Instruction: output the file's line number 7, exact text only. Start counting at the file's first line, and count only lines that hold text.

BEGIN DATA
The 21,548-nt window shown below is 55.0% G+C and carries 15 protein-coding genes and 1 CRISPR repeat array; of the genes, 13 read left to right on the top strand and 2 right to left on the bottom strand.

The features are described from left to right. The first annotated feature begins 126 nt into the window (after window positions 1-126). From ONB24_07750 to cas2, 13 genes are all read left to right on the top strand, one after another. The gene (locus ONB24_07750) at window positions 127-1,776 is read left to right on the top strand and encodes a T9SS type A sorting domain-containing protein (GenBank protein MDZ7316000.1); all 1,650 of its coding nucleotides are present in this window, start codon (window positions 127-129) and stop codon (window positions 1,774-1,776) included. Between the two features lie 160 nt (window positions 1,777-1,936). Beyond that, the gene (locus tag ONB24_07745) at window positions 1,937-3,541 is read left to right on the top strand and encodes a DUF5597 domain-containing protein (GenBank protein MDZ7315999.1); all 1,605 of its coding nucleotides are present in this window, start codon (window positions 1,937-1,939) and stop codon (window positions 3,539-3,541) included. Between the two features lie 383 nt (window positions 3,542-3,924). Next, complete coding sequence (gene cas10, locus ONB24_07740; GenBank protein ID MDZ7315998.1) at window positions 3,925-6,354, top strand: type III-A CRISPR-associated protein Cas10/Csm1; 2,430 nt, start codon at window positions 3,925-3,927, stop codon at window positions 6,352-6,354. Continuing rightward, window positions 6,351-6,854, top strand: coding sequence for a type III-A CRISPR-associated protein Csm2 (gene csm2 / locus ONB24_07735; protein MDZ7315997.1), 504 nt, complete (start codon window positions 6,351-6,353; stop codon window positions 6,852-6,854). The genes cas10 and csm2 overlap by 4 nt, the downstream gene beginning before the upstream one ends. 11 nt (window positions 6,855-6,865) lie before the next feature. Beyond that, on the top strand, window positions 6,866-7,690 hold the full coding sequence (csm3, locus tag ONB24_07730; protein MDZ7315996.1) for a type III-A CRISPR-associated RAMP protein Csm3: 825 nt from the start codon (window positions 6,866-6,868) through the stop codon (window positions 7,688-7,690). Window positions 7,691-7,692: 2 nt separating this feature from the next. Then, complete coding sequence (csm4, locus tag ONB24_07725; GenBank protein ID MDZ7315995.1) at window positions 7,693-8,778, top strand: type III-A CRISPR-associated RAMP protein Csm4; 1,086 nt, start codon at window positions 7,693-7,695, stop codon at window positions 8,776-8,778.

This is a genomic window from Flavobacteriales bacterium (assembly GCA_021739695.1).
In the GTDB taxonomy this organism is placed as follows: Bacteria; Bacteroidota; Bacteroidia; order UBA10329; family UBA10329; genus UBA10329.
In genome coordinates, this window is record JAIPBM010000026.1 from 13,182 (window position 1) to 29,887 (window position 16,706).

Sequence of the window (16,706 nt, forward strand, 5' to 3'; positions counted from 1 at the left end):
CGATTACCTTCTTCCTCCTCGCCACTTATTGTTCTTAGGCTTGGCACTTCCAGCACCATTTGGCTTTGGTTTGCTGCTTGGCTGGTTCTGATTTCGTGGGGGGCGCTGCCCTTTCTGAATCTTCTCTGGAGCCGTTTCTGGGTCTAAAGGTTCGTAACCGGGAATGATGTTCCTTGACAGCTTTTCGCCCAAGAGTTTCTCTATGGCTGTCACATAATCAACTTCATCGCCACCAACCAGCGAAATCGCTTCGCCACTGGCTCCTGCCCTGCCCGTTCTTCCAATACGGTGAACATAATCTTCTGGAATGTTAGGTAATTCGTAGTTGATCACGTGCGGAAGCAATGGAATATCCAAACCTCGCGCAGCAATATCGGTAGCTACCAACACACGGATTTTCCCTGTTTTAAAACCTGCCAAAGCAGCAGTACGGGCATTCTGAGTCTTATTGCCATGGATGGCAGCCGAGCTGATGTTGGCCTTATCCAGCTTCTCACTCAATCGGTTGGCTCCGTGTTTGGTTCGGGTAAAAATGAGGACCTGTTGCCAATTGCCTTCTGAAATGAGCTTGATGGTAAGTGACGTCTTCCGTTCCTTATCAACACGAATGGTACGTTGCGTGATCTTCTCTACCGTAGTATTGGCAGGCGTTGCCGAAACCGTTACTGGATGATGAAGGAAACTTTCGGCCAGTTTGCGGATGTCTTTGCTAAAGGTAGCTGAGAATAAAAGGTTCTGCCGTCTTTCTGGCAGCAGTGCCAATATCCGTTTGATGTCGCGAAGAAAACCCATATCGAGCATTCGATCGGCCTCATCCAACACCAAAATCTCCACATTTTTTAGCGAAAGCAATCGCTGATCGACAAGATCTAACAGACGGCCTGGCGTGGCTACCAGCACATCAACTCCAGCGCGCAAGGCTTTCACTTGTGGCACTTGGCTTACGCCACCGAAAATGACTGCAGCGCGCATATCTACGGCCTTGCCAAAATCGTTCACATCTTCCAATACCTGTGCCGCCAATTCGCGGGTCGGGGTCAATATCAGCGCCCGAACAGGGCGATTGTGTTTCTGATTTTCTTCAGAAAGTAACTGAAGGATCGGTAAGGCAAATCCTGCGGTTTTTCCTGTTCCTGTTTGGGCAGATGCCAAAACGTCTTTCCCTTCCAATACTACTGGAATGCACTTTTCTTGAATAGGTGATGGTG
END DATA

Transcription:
CGATTACCTTCTTCCTCCTCGCCACTTATTGTTCTTAGGCTTGGCACTTCCAGCACCATTTGGCTTTGGTTTGCTGCTTGGCTGGTTCTGATTTCGTGGGGGGCGCTGCCCTTTCTGAATCTTCTCTGGAGCCGTTTCTGGGTCTAAAGGTTCGTAACCGGGAATGATGTTCCTTGACAGCTTTTCGCCCAAGAGTTTCTCTATGGCTGTCACATAATCAACTTCATCGCCACCAACCAGCGAAATCGCTTCGCCACTGGCTCCTGCCCTGCCCGTTCTTCCAATACGGTGAACATAATCTTCTGGAATGTTAGGTAATTCGTAGTTGATCACGTGCGGAAGCAATGGAATATCCAAACCTCGCGCAGCAATATCGGTAGCTACCAACACACGGATTTTCCCTGTTTTAAAACCTGCCAAAGCAGCAGTACGGGCATTCTGAGTCTTATTGCCATGGATGGCAGCCGAGCTGATGTTGGCCTTATCCAGCTTCTCACTCAATCGGTTGGCTCCGTGTTTGGTTCGGGTAAAAATGAGGACCTGTTGCCAATTGCCTTCTGAAATGAGCTTGATGGTAAGTGACGTCTTCCGTTCCTTATCAACACGAATGGTACGTTGCGTGATCTTCTCTACCGTAGTATTGGCAGGCGTTGCCGAAACCGTTACTGGATGATGAAGGAAACTTTCGGCCAGTTTGCGGATGTCTTTGCTAAAGGTAGCTGAGAATAAAAGGTTCTGCCGTCTTTCTGGCAGCAGTGCCAATATCCGTTTGATGTCGCGAAGAAAACCCATATCGAGCATTCGATCGGCCTCATCCAACACCAAAATCTCCACATTTTTTAGCGAAAGCAATCGCTGATCGACAAGATCTAACAGACGGCCTGGCGTGGCTACCAGCACATCAACTCCAGCGCGCAAGGCTTTCACTTGTGGCACTTGGCTTACGCCACCGAAAATGACTGCAGCGCGCATATCTACGGCCTTGCCAAAATCGTTCACATCTTCCAATACCTGTGCCGCCAATTCGCGGGTCGGGGTCAATATCAGCGCCCGAACAGGGCGATTGTGTTTCTGATTTTCTTCAGAAAGTAACTGAAGGATCGGTAAGGCAAATCCTGCGGTTTTTCCTGTTCCTGTTTGGGCAGATGCCAAAACGTCTTTCCCTTCCAATACTACTGGAATGCACTTTTCTTGAATAGGTGATGGTG